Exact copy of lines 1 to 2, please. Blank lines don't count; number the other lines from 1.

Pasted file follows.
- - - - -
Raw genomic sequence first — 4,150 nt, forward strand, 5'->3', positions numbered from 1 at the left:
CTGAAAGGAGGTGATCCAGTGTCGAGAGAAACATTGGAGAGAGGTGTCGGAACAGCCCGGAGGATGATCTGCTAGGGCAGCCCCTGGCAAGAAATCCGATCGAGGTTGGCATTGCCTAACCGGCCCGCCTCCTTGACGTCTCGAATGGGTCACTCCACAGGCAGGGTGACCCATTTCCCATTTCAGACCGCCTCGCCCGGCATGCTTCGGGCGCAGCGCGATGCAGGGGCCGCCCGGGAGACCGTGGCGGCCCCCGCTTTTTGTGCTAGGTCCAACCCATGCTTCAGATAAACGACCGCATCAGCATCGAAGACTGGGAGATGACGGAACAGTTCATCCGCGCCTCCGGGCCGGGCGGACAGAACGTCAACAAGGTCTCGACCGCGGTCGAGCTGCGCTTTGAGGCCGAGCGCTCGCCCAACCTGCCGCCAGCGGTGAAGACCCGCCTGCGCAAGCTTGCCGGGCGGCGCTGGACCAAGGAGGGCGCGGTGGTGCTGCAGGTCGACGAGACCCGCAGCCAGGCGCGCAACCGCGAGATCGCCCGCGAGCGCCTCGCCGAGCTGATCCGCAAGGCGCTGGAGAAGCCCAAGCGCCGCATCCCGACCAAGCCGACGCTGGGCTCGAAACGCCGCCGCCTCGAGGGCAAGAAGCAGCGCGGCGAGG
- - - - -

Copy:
Raw genomic sequence first — 4,150 nt, forward strand, 5'->3', positions numbered from 1 at the left:
CTGAAAGGAGGTGATCCAGTGTCGAGAGAAACATTGGAGAGAGGTGTCGGAACAGCCCGGAGGATGATCTGCTAGGGCAGCCCCTGGCAAGAAATCCGATCGAGGTTGGCATTGCCTAACCGGCCCGCCTCCTTGACGTCTCGAATGGGTCACTCCACAGGCAGGGTGACCCATTTCCCATTTCAGACCGCCTCGCCCGGCATGCTTCGGGCGCAGCGCGATGCAGGGGCCGCCCGGGAGACCGTGGCGGCCCCCGCTTTTTGTGCTAGGTCCAACCCATGCTTCAGATAAACGACCGCATCAGCATCGAAGACTGGGAGATGACGGAACAGTTCATCCGCGCCTCCGGGCCGGGCGGACAGAACGTCAACAAGGTCTCGACCGCGGTCGAGCTGCGCTTTGAGGCCGAGCGCTCGCCCAACCTGCCGCCAGCGGTGAAGACCCGCCTGCGCAAGCTTGCCGGGCGGCGCTGGACCAAGGAGGGCGCGGTGGTGCTGCAGGTCGACGAGACCCGCAGCCAGGCGCGCAACCGCGAGATCGCCCGCGAGCGCCTCGCCGAGCTGATCCGCAAGGCGCTGGAGAAGCCCAAGCGCCGCATCCCGACCAAGCCGACGCTGGGCTCGAAACGCCGCCGCCTCGAGGGCAAGAAGCAGCGCGGCGAGG